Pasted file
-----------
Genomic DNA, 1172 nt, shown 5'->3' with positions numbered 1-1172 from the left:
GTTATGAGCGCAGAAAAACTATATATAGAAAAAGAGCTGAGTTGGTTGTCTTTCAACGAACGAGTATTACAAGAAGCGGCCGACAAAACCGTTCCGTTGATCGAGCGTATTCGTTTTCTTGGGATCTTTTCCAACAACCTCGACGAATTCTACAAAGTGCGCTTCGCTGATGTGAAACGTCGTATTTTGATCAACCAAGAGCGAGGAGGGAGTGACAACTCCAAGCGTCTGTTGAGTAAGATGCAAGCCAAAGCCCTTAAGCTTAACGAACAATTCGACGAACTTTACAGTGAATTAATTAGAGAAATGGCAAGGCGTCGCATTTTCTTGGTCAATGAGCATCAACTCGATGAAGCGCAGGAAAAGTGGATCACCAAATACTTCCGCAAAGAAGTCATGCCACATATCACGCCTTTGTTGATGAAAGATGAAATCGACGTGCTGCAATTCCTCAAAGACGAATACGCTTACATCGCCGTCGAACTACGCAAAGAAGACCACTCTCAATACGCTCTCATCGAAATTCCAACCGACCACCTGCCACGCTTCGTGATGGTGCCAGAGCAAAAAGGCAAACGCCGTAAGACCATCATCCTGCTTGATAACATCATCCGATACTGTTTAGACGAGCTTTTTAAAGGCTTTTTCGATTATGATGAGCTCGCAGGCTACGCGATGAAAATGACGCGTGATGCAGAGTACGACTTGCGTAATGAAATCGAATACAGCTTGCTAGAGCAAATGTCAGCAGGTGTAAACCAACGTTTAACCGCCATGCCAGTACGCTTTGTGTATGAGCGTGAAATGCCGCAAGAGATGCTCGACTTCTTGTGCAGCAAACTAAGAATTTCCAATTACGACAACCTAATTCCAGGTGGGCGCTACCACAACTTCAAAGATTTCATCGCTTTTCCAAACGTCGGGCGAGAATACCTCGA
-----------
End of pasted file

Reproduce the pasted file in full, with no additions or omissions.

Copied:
Genomic DNA, 1172 nt, shown 5'->3' with positions numbered 1-1172 from the left:
GTTATGAGCGCAGAAAAACTATATATAGAAAAAGAGCTGAGTTGGTTGTCTTTCAACGAACGAGTATTACAAGAAGCGGCCGACAAAACCGTTCCGTTGATCGAGCGTATTCGTTTTCTTGGGATCTTTTCCAACAACCTCGACGAATTCTACAAAGTGCGCTTCGCTGATGTGAAACGTCGTATTTTGATCAACCAAGAGCGAGGAGGGAGTGACAACTCCAAGCGTCTGTTGAGTAAGATGCAAGCCAAAGCCCTTAAGCTTAACGAACAATTCGACGAACTTTACAGTGAATTAATTAGAGAAATGGCAAGGCGTCGCATTTTCTTGGTCAATGAGCATCAACTCGATGAAGCGCAGGAAAAGTGGATCACCAAATACTTCCGCAAAGAAGTCATGCCACATATCACGCCTTTGTTGATGAAAGATGAAATCGACGTGCTGCAATTCCTCAAAGACGAATACGCTTACATCGCCGTCGAACTACGCAAAGAAGACCACTCTCAATACGCTCTCATCGAAATTCCAACCGACCACCTGCCACGCTTCGTGATGGTGCCAGAGCAAAAAGGCAAACGCCGTAAGACCATCATCCTGCTTGATAACATCATCCGATACTGTTTAGACGAGCTTTTTAAAGGCTTTTTCGATTATGATGAGCTCGCAGGCTACGCGATGAAAATGACGCGTGATGCAGAGTACGACTTGCGTAATGAAATCGAATACAGCTTGCTAGAGCAAATGTCAGCAGGTGTAAACCAACGTTTAACCGCCATGCCAGTACGCTTTGTGTATGAGCGTGAAATGCCGCAAGAGATGCTCGACTTCTTGTGCAGCAAACTAAGAATTTCCAATTACGACAACCTAATTCCAGGTGGGCGCTACCACAACTTCAAAGATTTCATCGCTTTTCCAAACGTCGGGCGAGAATACCTCGA